There has been a lot of press recently concerning the Norovirus. The virus seems to be more prevalent, particularly in convalescent homes. On Jan 19th, 2007, the Dulles Airport Hilton hotel was temporarily closed after 15 employees and more than 100 guests were sickened due to the virus. The Norovirus is highly contagious, requiring as little as 100 virus particles to cause an infection. The Norovirus can be transmitted through exposure to bodily fluids, person-to-person, or directly through fecal contamination of food and water. It can also spread through contact with infected surfaces. The Norovirus can cause acute vomiting, diarrhea with severe cramping, and nausea. It often causes fatigue, headache, and a low-grade fever. The average incubation period is 12-48 hours. The virus itself is not considered lethal. In healthy adults, the virus is comparable to having the flu. However, for young children, the elderly, and those with weakened immune systems, the virus can cause side effects such as dehydration that can lead to a more serious illness, and possibly contribute to the death of the patient.
Are Emergency Medical Service (EMS) providers unknowingly contributing to the spread of the Norovirus? I think they are. Many people don't realize that in addition to responding to medical emergencies, ambulance companies also provide transportation services, taking patients back and forth between medical facilities. In fact, a large portion of their business is the transportation of elderly patients to and from convalescent homes and skilled nursing facilities.
Here's why I think EMS may be a contributing factor. As a California licensed Emergency Medical Technician (EMT) and a Certified Nursing Assistant (CNA), I have worked in both environments. When I worked for a local hospital as a CNA, we were required to practice what is called "Contact Precautions", meaning we had to wear a disposable gown and gloves any time we entered the room of a patient who was diagnosed or suspected to be infected with a contagious disease. We also washed our hands before and after every single patient contact. Basic equipment such as thermometers, stethoscopes, and blood pressure cuffs all had to be disposable or thoroughly disinfected. Food trays, drinking cups, and linen had to be handled separately from the rest.
But when I worked as an EMT, I noticed something very disturbing. Even though a patient's room was clearly marked for "Contact Precautions", the way that we handled the patient was entirely different from the way I was accustomed to. We never used disposable gowns. We wore gloves, but they were put on before contacting the patient and not taken off until after the patient was transported. We would take our gurney directly into the patient's potentially contaminated room. When large or non-ambulatory patients need to be transferred from their bed to the gurney, it is common practice to use the bottom bed sheet to lift and move the patient. The patient is then placed onto the gurney, along with the sheet. We frequently transported patients to and from convalescent homes and skilled nursing facilities, even when the facility was under a "no visitors" quarantine for Norovirus.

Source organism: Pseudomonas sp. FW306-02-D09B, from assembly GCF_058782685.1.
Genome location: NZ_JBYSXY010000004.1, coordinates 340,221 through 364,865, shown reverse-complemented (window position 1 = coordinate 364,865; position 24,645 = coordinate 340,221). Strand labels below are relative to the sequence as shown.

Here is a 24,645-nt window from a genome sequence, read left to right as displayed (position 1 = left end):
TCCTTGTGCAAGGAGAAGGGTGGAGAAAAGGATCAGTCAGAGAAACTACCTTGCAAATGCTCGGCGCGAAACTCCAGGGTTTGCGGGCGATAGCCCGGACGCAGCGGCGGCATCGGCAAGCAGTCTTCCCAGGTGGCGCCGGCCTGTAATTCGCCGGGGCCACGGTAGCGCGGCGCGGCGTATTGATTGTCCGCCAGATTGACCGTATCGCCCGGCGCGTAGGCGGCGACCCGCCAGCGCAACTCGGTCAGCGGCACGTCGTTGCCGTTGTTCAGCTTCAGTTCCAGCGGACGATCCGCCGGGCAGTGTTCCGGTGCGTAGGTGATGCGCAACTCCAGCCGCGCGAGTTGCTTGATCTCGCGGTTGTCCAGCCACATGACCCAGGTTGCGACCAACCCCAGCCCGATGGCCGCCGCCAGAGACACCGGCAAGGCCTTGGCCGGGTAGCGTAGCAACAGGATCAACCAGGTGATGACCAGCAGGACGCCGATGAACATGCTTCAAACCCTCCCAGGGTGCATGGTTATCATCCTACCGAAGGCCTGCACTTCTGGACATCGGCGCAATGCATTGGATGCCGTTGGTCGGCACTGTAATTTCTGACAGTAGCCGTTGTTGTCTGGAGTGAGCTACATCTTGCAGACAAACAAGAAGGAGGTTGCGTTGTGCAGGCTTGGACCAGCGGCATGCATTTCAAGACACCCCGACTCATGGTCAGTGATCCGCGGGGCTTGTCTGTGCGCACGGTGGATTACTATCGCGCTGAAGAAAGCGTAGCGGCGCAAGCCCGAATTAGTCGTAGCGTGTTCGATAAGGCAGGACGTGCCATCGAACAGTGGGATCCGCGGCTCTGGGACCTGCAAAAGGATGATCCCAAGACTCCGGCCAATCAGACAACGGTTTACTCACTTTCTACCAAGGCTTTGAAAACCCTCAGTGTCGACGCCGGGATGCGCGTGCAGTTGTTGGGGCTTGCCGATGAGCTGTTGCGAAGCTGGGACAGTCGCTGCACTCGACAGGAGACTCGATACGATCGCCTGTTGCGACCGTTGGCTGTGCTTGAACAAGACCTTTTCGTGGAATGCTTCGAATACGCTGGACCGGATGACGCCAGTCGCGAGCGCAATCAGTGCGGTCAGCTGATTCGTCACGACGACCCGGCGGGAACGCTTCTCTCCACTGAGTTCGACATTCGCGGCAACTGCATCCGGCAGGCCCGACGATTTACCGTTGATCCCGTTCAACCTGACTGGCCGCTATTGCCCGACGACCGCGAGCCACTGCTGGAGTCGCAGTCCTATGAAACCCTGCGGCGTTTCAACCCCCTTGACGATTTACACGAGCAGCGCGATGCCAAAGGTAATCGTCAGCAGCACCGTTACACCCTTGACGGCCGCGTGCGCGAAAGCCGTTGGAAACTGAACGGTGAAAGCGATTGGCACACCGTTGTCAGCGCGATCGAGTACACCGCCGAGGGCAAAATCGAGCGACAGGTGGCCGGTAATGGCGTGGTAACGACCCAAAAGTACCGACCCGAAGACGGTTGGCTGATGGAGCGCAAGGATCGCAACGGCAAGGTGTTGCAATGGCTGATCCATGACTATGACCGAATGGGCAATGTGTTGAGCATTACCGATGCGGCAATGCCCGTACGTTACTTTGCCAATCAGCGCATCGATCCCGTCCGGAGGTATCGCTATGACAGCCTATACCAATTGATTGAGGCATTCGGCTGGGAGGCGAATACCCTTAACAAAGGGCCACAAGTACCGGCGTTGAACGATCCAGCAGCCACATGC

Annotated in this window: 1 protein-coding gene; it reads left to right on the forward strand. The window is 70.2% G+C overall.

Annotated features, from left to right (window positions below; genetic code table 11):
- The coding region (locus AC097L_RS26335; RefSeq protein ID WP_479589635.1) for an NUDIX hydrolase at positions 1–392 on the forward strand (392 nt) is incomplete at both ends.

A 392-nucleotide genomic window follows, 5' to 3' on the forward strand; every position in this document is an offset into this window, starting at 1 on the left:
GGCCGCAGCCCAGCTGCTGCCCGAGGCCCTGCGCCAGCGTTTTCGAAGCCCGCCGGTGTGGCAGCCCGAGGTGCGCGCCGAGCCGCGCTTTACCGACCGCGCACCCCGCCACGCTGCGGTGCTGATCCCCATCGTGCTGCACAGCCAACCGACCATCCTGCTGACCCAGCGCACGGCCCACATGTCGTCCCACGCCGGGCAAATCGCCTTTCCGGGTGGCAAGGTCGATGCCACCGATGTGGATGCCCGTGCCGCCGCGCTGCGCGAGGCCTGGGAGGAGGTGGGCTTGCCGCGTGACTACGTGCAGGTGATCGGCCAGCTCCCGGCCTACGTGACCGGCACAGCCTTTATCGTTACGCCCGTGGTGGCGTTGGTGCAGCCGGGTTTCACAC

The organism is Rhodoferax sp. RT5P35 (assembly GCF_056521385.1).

At the completion of every run, the gurney is stripped of the disposable linens, and a fresh set is put on the gurney. Of course, if the gurney was obviously contaminated with blood, vomit, urine, or feces, the entire gurney was wiped down with disinfectants. We always tried to keep everything sanitary, but the nature of EMS doesn't always allow enough time to do a thorough job. On busy days, when the EMS system is overloaded, it was not uncommon for things like stethoscopes and blood pressure cuffs to get put back into service without being cleaned. The gurney itself is often put immediately back into service without being properly disinfected. The work done by EMT's and Paramedics is vital to our healthcare systems, and the people who work in that industry are frequently over-worked and under-appreciated (which is why I changed careers.) But there is definitely something wrong with the way our healthcare transportation system deals with infectious disease and nobody seems to be looking at the role EMS practices and procedures play in spreading this and other contagious viruses.
The Medical-Surgical Nursing Certification Board (MSNCB) provides a certification process for certain registered nurses with medical-surgical experience. Candidates must also pass a medical-surgical nursing certification exam. The Board is affiliated with the Academy of Medical-Surgical Nurses and performs the certification testing and approval.
MSNCB requires experience in a medical-surgical setting and a current registered nurse license (RN) in the United States. Foreign applicants may also qualify if they are currently a first-level nurse in the same country where they received their education and have RN equivalency through the Commission on Graduates of Foreign Nursing Schools.
There are two kinds of experience requirements in a medical-surgical setting. The first is 2 years of experience. It does not necessarily have to be full-time experience. The second is that the total experience must be at least 2000 hours within the past 3 years. Thus, it is possible to have part-time work in a medical-surgical setting as an RN and still qualify. But the 2000 hours must be within the past 3 years, so those who qualify are generally working on a full-time basis in this field.
ANCC is another organization that grants certification for medical-surgical nursing. If you are already certified through ANCC, you might not have to take the MSNCB certification exam. Read the "Exam Exemption" page on the Board's website for details if this situation applies to you.